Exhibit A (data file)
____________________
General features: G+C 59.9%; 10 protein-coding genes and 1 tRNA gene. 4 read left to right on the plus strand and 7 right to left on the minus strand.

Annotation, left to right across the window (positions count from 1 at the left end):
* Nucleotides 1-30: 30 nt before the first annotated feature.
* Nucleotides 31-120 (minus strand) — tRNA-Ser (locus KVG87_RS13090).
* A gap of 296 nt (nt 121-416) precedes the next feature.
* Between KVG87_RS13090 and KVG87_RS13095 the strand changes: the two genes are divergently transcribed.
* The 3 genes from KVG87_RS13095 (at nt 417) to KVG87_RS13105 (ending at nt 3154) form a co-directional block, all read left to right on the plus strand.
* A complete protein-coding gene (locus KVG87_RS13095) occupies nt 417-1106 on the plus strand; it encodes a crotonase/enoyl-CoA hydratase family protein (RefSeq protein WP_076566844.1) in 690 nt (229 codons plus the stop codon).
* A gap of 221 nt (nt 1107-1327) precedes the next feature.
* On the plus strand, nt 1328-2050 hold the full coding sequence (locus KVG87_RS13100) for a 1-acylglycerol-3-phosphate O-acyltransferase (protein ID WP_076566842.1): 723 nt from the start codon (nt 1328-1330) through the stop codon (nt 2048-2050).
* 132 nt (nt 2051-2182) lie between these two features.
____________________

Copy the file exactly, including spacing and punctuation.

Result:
General features: G+C 59.9%; 10 protein-coding genes and 1 tRNA gene. 4 read left to right on the plus strand and 7 right to left on the minus strand.

Annotation, left to right across the window (positions count from 1 at the left end):
* Nucleotides 1-30: 30 nt before the first annotated feature.
* Nucleotides 31-120 (minus strand) — tRNA-Ser (locus KVG87_RS13090).
* A gap of 296 nt (nt 121-416) precedes the next feature.
* Between KVG87_RS13090 and KVG87_RS13095 the strand changes: the two genes are divergently transcribed.
* The 3 genes from KVG87_RS13095 (at nt 417) to KVG87_RS13105 (ending at nt 3154) form a co-directional block, all read left to right on the plus strand.
* A complete protein-coding gene (locus KVG87_RS13095) occupies nt 417-1106 on the plus strand; it encodes a crotonase/enoyl-CoA hydratase family protein (RefSeq protein WP_076566844.1) in 690 nt (229 codons plus the stop codon).
* A gap of 221 nt (nt 1107-1327) precedes the next feature.
* On the plus strand, nt 1328-2050 hold the full coding sequence (locus KVG87_RS13100) for a 1-acylglycerol-3-phosphate O-acyltransferase (protein ID WP_076566842.1): 723 nt from the start codon (nt 1328-1330) through the stop codon (nt 2048-2050).
* 132 nt (nt 2051-2182) lie between these two features.